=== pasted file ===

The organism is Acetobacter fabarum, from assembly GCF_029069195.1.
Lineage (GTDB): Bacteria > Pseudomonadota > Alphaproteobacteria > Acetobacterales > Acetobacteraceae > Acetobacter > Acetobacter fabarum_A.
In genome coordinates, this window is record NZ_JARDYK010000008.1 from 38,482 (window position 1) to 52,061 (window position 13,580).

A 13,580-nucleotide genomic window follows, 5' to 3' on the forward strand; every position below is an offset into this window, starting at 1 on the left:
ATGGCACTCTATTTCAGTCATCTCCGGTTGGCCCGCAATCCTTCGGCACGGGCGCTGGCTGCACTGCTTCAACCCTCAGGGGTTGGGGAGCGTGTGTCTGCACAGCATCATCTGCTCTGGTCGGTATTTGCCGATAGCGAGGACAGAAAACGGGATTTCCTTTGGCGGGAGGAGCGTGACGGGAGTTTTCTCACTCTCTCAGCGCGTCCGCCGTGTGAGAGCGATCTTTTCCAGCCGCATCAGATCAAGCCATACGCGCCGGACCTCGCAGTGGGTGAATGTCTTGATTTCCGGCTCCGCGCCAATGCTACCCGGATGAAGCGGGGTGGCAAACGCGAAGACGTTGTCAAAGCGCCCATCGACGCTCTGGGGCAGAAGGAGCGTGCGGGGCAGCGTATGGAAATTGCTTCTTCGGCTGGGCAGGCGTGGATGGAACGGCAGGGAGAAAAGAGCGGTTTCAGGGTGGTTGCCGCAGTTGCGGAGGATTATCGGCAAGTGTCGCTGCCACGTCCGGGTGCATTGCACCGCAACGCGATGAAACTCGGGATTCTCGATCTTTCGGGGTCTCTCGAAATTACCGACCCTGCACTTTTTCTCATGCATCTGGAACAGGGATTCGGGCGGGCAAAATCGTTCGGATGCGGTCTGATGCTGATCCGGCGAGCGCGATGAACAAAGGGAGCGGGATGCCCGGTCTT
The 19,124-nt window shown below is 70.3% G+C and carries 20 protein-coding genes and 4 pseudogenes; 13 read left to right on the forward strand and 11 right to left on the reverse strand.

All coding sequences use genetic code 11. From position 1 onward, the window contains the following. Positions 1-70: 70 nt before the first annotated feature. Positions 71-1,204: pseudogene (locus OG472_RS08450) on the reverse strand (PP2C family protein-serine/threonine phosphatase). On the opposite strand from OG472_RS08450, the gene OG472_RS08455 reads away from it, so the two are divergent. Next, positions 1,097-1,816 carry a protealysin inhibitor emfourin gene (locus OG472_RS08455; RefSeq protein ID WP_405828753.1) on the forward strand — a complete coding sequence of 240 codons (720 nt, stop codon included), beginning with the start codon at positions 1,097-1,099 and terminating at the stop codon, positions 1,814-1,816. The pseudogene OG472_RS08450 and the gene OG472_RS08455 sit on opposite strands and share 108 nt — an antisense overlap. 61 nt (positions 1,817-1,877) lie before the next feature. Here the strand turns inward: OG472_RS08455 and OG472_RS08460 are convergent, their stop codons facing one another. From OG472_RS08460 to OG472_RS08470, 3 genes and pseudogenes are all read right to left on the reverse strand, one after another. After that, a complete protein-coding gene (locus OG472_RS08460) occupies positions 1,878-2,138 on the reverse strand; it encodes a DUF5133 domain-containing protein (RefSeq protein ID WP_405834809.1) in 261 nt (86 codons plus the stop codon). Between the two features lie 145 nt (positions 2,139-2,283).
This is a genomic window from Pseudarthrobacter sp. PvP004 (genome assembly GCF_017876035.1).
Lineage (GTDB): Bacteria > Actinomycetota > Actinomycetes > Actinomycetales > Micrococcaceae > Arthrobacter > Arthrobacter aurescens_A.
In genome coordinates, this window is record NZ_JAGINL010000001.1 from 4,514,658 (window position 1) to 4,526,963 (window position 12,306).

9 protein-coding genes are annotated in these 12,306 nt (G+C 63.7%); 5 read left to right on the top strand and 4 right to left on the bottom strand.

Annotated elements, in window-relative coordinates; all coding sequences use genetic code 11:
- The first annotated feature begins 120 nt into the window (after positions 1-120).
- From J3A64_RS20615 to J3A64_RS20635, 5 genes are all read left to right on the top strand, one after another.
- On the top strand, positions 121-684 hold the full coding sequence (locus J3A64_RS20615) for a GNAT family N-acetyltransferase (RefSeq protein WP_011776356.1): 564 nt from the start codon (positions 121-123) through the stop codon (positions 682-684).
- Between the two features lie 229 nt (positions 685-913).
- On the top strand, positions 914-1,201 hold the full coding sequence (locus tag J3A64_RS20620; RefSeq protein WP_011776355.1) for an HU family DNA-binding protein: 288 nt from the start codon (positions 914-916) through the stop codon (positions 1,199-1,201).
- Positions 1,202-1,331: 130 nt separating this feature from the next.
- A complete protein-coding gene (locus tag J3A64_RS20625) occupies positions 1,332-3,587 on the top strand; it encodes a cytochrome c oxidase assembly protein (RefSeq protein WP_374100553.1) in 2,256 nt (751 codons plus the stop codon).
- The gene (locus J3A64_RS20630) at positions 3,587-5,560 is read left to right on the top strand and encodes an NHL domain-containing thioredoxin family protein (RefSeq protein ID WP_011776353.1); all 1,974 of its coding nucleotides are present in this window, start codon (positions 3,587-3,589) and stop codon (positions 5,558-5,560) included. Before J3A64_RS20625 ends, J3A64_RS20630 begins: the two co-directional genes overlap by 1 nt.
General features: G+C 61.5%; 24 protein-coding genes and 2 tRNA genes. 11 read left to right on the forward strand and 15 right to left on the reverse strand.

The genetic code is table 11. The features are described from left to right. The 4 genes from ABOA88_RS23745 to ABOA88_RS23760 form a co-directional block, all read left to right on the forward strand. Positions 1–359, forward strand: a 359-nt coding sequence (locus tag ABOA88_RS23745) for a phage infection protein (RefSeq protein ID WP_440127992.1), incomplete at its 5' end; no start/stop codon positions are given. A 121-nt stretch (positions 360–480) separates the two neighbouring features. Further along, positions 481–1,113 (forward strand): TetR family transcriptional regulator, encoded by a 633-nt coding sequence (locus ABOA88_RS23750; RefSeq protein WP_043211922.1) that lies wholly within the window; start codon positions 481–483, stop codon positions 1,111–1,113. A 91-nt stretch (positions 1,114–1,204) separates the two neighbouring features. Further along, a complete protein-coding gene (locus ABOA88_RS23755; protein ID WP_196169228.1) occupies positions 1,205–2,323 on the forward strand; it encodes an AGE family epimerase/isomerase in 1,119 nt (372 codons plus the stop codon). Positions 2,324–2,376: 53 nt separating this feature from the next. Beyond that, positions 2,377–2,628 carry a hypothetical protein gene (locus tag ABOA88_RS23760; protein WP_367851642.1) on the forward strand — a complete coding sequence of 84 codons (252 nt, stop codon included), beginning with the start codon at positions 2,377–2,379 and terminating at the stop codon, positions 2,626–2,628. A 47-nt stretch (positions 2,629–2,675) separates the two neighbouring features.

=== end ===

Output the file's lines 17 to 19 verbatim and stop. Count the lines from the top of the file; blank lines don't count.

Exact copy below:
- On the top strand, positions 914-1,201 hold the full coding sequence (locus tag J3A64_RS20620; RefSeq protein WP_011776355.1) for an HU family DNA-binding protein: 288 nt from the start codon (positions 914-916) through the stop codon (positions 1,199-1,201).
- Positions 1,202-1,331: 130 nt separating this feature from the next.
- A complete protein-coding gene (locus tag J3A64_RS20625) occupies positions 1,332-3,587 on the top strand; it encodes a cytochrome c oxidase assembly protein (RefSeq protein WP_374100553.1) in 2,256 nt (751 codons plus the stop codon).